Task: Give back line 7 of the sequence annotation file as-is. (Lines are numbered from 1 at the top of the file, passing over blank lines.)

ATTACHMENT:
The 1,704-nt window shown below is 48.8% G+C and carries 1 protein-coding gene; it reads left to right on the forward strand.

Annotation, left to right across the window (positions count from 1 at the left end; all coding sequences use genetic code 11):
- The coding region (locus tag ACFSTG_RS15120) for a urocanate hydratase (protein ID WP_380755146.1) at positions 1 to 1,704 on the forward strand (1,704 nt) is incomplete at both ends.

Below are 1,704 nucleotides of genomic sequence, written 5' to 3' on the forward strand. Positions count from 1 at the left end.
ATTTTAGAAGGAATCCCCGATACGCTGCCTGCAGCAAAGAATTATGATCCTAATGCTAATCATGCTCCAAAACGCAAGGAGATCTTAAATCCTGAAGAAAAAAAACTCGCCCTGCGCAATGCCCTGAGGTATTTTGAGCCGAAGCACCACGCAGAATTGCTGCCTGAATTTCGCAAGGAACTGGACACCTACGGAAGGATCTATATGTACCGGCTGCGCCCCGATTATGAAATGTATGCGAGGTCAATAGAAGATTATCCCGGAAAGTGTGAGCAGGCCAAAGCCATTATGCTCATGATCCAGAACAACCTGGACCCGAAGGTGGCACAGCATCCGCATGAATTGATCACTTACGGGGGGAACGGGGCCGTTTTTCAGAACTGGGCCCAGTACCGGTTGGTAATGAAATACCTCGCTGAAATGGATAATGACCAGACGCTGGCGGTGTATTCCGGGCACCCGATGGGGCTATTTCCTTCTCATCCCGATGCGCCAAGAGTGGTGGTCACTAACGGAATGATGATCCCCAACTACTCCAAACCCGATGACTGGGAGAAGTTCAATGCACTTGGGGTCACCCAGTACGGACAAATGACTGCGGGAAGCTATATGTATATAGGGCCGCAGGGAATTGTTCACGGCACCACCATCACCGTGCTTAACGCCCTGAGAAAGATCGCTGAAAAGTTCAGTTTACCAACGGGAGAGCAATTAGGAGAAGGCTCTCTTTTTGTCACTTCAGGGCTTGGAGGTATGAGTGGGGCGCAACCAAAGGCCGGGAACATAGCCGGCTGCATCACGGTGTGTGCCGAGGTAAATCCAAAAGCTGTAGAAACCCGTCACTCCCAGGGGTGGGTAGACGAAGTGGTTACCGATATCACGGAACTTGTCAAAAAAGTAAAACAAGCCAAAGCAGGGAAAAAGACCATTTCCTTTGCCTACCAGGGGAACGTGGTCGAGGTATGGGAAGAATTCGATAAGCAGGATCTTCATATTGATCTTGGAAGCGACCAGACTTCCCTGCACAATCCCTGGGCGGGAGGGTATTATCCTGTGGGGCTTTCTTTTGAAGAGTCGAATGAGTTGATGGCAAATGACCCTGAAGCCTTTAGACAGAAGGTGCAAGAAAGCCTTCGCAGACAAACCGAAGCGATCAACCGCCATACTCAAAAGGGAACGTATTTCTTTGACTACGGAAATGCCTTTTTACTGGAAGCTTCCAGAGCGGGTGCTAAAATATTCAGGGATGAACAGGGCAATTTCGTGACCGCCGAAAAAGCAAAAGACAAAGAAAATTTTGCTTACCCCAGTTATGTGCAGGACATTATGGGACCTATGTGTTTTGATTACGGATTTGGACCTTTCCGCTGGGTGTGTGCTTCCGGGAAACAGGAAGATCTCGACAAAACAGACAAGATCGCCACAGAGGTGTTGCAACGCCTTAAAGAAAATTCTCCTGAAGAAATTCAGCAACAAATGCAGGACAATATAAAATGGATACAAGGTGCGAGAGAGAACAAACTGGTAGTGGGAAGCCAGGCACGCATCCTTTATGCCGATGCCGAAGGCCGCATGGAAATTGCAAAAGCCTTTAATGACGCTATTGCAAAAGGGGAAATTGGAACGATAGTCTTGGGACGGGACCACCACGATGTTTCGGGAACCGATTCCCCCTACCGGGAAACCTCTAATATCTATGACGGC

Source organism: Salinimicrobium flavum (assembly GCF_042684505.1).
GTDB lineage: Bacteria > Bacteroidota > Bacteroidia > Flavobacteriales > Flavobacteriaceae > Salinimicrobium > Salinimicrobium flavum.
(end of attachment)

GTDB lineage: Bacteria > Bacteroidota > Bacteroidia > Flavobacteriales > Flavobacteriaceae > Salinimicrobium > Salinimicrobium flavum.